For 4 days in September 1971 more than 1,000 prisoners took control of the Attica Correctional Facility, a supermax penitentiary in New York State. They set up committees to negotiate their demands with the authorities, to organise food, bedding, sanitation, security and health care for the prisoners and for the 42 prison officers and civilian staff that they had taken hostage. Mass debates took place on aims and possible outcomes of the rebellion and on the wave of rebellion and resistance sweeping America, both inside and outside of its prison walls.

At the time, Attica was grossly overcrowded – designed to hold 1,200 prisoners, it held 2,225. Banged-up14-16 hours a day, prisoners were allowed only one shower a week and one roll of toilet paper per person per month. Family visits were conducted through a mesh screen; medical care was minimal; parole inequitable; and racism all pervasive – the governor ran an overtly racist regime, where two-thirds of Attica’s prisoners were Black and Puerto Rican and all 383 guards were white, and the best jobs went to the white prisoners.

Despite this, there was a growing sense of solidarity across racial lines following the issuing of an inmate manifesto in early 1971 setting forth a series of moderate demands that had been presented to the prison authorities, backed up by a peaceful 10-day prison work strike, together with a day-long hunger strike and protests involving 800 prisoners following the assassination of George Jackson two weeks before the uprising.

The spark that started the uprising itself was quiet a small incident: the rescuing of an inmate from a prospective beating to be meted out by guards in retaliation for the throwing of a soup can at one of their number. Guards attempted a lockdown in retaliation and half the prison population rebelled and seized control of the prison and hostages. Negotiations started based around 5 core demands, including amnesty from reprisals and the presence of a team of named observers to mediate negotiations, plus a series of ‘practical proposals’ based on the earlier manifesto (an immediate end to all racial discrimination; the right to prison labour union, the removal of the warden, etc., many of which the authorities were planning on introducing anyway.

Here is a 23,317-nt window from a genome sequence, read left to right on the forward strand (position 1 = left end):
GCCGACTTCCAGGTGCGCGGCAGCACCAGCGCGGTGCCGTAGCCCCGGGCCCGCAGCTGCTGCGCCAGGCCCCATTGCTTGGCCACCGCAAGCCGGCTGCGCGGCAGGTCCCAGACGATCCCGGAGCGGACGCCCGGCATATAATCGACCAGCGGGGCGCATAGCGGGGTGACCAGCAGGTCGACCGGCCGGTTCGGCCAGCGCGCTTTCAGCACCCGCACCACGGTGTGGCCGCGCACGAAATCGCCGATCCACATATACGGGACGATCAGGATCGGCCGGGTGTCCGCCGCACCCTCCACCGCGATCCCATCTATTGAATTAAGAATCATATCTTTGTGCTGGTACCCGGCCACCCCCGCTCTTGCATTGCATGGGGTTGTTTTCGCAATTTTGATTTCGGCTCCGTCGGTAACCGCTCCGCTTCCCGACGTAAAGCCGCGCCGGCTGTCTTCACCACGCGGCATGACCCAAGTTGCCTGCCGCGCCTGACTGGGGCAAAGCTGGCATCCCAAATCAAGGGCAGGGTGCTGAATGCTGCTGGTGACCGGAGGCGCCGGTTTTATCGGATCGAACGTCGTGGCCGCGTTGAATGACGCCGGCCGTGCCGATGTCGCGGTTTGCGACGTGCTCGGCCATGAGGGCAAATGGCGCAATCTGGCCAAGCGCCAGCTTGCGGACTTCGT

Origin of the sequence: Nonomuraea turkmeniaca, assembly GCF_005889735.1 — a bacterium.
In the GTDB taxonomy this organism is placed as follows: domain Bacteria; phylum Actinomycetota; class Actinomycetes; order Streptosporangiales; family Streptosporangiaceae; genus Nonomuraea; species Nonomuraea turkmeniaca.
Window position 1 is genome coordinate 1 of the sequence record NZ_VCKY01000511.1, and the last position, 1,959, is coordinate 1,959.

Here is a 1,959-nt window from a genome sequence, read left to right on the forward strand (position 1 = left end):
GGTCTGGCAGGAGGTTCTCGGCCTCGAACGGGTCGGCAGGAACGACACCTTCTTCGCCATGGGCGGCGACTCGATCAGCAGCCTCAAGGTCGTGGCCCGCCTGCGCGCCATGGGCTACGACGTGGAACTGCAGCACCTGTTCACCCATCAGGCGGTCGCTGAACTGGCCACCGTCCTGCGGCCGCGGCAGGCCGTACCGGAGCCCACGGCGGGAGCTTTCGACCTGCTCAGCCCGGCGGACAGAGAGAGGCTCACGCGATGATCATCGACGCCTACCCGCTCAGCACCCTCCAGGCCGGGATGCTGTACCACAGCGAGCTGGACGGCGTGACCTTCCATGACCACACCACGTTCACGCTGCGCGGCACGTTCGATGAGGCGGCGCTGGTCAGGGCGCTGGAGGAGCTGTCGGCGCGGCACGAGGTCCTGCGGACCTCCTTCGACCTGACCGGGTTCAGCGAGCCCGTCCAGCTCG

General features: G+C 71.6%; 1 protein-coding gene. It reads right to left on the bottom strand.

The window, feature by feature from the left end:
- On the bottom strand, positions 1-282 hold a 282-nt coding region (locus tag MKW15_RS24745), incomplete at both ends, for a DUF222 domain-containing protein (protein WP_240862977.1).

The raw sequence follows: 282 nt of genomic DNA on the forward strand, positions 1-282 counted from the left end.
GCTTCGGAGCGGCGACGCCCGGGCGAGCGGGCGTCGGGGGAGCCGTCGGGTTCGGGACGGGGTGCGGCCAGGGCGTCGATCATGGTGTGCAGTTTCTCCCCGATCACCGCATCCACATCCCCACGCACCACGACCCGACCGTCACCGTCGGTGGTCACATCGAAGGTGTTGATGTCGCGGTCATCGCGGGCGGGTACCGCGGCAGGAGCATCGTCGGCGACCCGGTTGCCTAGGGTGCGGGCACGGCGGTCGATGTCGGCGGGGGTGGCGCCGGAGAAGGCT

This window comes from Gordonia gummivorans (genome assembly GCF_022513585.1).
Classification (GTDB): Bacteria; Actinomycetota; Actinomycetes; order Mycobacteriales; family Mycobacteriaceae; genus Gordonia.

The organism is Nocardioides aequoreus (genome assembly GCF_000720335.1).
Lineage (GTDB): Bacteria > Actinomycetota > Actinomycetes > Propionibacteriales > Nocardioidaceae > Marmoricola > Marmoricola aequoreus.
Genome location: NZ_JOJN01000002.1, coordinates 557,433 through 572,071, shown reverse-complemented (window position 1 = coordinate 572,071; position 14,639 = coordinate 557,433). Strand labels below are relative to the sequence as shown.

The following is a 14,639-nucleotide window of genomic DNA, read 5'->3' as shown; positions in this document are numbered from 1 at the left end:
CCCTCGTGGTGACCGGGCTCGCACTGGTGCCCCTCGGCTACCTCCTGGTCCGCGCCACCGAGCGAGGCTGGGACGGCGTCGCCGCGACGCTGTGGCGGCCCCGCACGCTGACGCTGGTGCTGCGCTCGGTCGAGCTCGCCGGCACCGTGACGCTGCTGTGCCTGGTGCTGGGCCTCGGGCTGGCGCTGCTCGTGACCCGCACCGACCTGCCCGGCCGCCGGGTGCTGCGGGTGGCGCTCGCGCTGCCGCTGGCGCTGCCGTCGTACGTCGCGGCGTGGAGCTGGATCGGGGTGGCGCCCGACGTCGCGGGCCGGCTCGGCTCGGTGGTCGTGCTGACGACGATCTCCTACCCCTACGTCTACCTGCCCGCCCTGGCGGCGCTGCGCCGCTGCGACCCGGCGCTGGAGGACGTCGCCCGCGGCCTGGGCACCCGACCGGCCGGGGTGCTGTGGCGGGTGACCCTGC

Negotiations stalled and on the 13th, whilst National Guard helicopters sprayed tear gas into the prison yard, 450 National Guardsmen, prison guards and police assaulted the prison, indiscriminately firing up to 4,5000 rounds of ammunition in the process. They killed 29 inmates and 10 hostages in the process (though they initially claimed that 9 guards had had their throats cut by the prisoners). The surviving prisoners, many with untreated gunshot wounds, were forced to strip naked and lie face down in the mud of A Yard before being beaten. Those identified as ringleaders, marked with a white chalked cross on their backs, were singled-out for special treatment i.e. torture. The remainder were beaten and forced to crawl across broken glass.

Thus ended the bloodiest prison riot in American history. Despite the massacre, only one state trooper was ever convicted (for reckless endangerment), whilst 64 inmates faced 1,300 separate charges. The state never accepted any blame for the deaths and the public remain barred from the riot files, which are exempt from state public access laws or sealed by court order.

“We are men. We are not beasts, and we do not intend to be beaten or driven as such.” – L. D. Barkely, a 21 year old prisoner serving time for breaching parole by driving without a licence. He died in the assault, shot 15 times at point-blank range.


Angel Alley – Alliance of Radical Booksellers new initiative

Freedom bookshop is proud to be a part of the new initiative Alliance for Radical Booksellers (ARB) instigated by Housmans.

Up until the mid 1980s there were scores of radical bookshops in Britain – every major town had one. Many of these booksellers worked together under the mutual banner of the ‘Federation of Radical Booksellers’. The Federation acted as a support network for its members, helping with a variety of practical aspects of bookselling, as well as providing a sense of community. Sadly, as the book-trade hit hard times, the Federation collapsed.

The book trade has been in a slow decline for a long time now, particularly after the gradual collapse up of the Net Book Agreement throughout the early nineties. The NBA regulated book prices, meaning that booksellers large or small could sell at the same price, and on the same margins.

Today we are left with a fraction of the bookshops that once flourished, with both small independents and corporate chains struggling to stay afloat. Radical booksellers have suffered the same fate as the mainstream shops, and many fine and wonderful shops have closed their doors.

However all is not lost, and there are still some wonderful bookshops out there, working hard to keep progressive books on our high streets. The Alliance of Radical Booksellers hopes to pick up where the Federation left of: as an organisation which allows its member booksellers to support each other, promote one anothers work, and sell books together. Plans are already in motion for the Alliance members to take part in bookfairs together, and to launch an ARB literary prize.

If you would like to find out more, get in touch with Nik via email: nik@housmans.com

Website: http://www.radicalbooksellers.co.uk/